Monday, June 13, 2016

Highland Valley Road, Escondido, Coast to Crest Trail Again

In April I wrote a little Site Guide to the San Dieguito River Park--Coast to Crest Trail. I visited again at the end of May. This time I only walked the trail from the Old Coach Trail Parking Lot. This is east of I-15 (Pomerado Rd exit) on Highland Valley Rd about 2.4 miles. [Enter 13982 Highland Valley Rd, Escondido, California into your GPS navigation app to get close.]

The parking lot is in the middle of a palm tree nursery. The riparian area is across the road, but the water--via irrigation--is in the nursery. Thus, many birds are along both sides of the road flying back-and-forth.

The trail from the parking lot leads northeast along the edge of the nursery, then crosses Highland Valley Road. The trail goes right and left (see sign, below). I first turn left (toward Mule Hill) and follow the trail across a low walkway and enter the riparian (the only place the trail really does so). Just check the birds in this section, and when you reach the dry grass with no birds, go back and take the trail to the right (toward Raptor Ridge) this time.

Trail sign
From this sign I go left a few hundred feet, then I come back and walk about a mile to the right.
Some day I would like to walk all the way to the Raptor Ridge Viewpoint. However, it is a comfortable mile to a eucalyptus grove. That's where I've turned back on two visits now. The out-and-back walk, watching birds and taking photos, took me 2 hours this last visit. This grove has nesting Western Kingbirds and Bullock's Orioles. But that's jumping to the end of the story.

First you start right in the parking lot and walk NE along the edge of the palm tree nursery. Birds in the nursery include summering Pacific-slope Flycatchers, Blue Grosbeaks, Hooded Orioles, and many more.

Blue Grosbeak
Blue Grosbeak. Highland Valley Road, Escondido, California. May 30, 2016. Greg Gillson.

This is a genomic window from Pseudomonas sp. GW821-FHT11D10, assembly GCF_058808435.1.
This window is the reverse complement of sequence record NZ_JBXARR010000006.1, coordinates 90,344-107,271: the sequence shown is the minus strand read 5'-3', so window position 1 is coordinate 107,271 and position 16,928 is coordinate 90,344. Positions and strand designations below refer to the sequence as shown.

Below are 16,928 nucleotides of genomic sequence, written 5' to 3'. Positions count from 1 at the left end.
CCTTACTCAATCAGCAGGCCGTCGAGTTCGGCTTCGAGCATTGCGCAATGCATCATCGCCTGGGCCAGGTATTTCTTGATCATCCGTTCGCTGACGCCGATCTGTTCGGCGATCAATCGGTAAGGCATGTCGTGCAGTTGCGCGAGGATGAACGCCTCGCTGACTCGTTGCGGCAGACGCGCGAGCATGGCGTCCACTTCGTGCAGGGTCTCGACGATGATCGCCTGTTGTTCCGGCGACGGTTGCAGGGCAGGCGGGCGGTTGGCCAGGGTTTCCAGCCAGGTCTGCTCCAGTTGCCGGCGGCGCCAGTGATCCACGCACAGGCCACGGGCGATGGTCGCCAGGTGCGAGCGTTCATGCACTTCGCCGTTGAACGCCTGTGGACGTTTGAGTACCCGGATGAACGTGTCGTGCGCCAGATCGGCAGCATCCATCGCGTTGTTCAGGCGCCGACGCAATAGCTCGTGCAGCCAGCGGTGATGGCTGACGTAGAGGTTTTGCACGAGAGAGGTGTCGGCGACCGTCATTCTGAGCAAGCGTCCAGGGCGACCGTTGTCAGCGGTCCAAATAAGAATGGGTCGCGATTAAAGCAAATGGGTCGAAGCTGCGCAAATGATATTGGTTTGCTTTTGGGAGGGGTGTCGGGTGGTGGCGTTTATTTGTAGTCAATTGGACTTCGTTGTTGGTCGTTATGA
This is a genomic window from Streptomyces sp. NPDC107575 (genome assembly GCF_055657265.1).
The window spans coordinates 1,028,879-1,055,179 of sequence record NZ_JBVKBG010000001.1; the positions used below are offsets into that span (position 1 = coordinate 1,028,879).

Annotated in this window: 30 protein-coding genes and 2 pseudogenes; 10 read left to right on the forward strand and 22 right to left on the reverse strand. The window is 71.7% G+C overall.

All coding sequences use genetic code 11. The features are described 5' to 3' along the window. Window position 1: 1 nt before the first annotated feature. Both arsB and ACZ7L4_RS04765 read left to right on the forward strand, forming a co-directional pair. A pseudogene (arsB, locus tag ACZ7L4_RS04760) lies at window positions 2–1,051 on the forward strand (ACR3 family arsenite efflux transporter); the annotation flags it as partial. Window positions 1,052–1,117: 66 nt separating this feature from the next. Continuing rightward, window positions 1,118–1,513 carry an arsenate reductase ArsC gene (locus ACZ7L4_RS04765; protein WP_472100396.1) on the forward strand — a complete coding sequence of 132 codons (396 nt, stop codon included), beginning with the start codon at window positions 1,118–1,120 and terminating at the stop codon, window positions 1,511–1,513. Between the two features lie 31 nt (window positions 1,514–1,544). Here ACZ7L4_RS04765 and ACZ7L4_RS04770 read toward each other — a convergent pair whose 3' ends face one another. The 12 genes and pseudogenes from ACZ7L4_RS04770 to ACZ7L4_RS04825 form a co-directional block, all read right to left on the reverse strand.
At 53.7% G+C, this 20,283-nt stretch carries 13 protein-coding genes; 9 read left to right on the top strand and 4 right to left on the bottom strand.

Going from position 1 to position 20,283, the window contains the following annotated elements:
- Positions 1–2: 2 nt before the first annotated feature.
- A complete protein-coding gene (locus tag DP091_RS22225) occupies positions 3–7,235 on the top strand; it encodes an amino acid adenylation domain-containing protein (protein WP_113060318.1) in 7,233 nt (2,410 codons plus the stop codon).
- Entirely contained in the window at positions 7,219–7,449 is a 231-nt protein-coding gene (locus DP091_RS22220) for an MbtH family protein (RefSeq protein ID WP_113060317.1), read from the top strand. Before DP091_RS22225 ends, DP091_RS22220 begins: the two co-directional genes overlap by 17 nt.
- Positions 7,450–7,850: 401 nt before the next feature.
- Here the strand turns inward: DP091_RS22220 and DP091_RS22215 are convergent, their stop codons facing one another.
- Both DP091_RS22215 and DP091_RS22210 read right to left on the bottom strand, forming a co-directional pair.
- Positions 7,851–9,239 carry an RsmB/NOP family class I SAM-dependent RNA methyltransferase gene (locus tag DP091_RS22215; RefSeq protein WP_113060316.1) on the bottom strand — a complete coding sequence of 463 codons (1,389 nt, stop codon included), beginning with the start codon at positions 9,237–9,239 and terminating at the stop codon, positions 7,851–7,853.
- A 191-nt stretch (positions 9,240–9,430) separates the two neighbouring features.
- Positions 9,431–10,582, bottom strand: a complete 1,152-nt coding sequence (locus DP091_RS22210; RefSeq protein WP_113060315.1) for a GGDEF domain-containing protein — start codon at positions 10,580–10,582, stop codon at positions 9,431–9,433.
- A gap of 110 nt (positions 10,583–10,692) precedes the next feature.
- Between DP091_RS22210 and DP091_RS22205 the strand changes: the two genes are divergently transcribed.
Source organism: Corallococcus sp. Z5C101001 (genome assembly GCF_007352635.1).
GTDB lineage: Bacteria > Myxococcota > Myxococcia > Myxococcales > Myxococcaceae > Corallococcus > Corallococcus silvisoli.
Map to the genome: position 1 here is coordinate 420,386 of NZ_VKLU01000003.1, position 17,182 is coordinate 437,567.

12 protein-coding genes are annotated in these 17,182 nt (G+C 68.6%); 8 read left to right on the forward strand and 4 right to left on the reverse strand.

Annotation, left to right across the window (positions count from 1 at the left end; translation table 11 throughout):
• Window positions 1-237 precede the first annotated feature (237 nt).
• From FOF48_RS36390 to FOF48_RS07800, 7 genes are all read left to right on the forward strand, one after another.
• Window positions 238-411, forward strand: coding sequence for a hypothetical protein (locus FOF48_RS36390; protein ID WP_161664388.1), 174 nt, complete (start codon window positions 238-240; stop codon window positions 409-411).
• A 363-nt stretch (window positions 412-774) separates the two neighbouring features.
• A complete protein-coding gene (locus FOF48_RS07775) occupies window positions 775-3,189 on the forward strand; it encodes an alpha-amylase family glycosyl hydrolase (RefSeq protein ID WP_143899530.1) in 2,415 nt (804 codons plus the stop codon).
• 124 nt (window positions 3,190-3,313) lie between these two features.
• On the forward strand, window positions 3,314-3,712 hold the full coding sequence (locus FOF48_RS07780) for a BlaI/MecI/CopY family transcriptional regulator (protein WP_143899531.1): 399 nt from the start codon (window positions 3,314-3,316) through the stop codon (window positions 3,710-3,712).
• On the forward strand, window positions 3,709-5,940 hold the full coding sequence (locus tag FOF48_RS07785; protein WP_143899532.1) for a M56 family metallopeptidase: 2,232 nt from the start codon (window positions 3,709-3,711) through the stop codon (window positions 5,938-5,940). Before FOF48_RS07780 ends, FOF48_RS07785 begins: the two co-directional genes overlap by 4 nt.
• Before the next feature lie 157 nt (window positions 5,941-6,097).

Blue Grosbeak

Cross the road (carefully--you can activate a flashing light at the crossing to warn traffic, but that guarantees nothing, as you know). Then you enter a wide riparian area. This has perhaps the most birds of the route, just across the street from the palm tree nursery. Yellow Warblers, Common Yellowthroats, Black-headed Grosbeaks, House Wrens, Bell's Vireos, and Yellow-breasted Chats are summer breeders. Year-long residents include Mourning Doves, Common Ground-Doves, Song Sparrows, Bewick's Wrens, Downy Woodpeckers, Nuttall's Woodpeckers, American Kestrels, Red-shouldered Hawks and more. It really helps to know your bird songs and calls, as the habitat is quite thick, and one is reminded to stay on the trails.

Downy Woodpecker
Downy Woodpecker.
Common Ground-Dove
Common Ground-Dove.
Yellow-breasted Chat
Yellow-breasted Chat.
Red-shouldered Hawk
Red-shouldered Hawk.
After the first quarter mile the trail the trail pulls away from the willow tangle and hugs the bottom of the dry rocky hill.

You still have wetland birds on the left (Yellow Warbler, Black-headed Grosbeak), but chaparral birds on the right (California Towhee). As you cross under the high-tension power lines listen for Rock Wrens and Canyon Wrens on the cliffs above.

Blue-gray Gnatcatcher
Blue-gray Gnatcatcher
As you walk along the drier parts of the trail there are a few scattered live-oaks and you pick up Ash-throated Flycatchers, Phainopeplas, and Greater Roadrunners.

Greater Roadrunner
Greater Roadrunner
A tiny little butterfly--a Lupine Blue.
This is a nice flat wide dirt trail. You share it with bicyclists and joggers, but it is not crowded. And there's lots of birds here--those that frequent both riparian and chaparral habitats.

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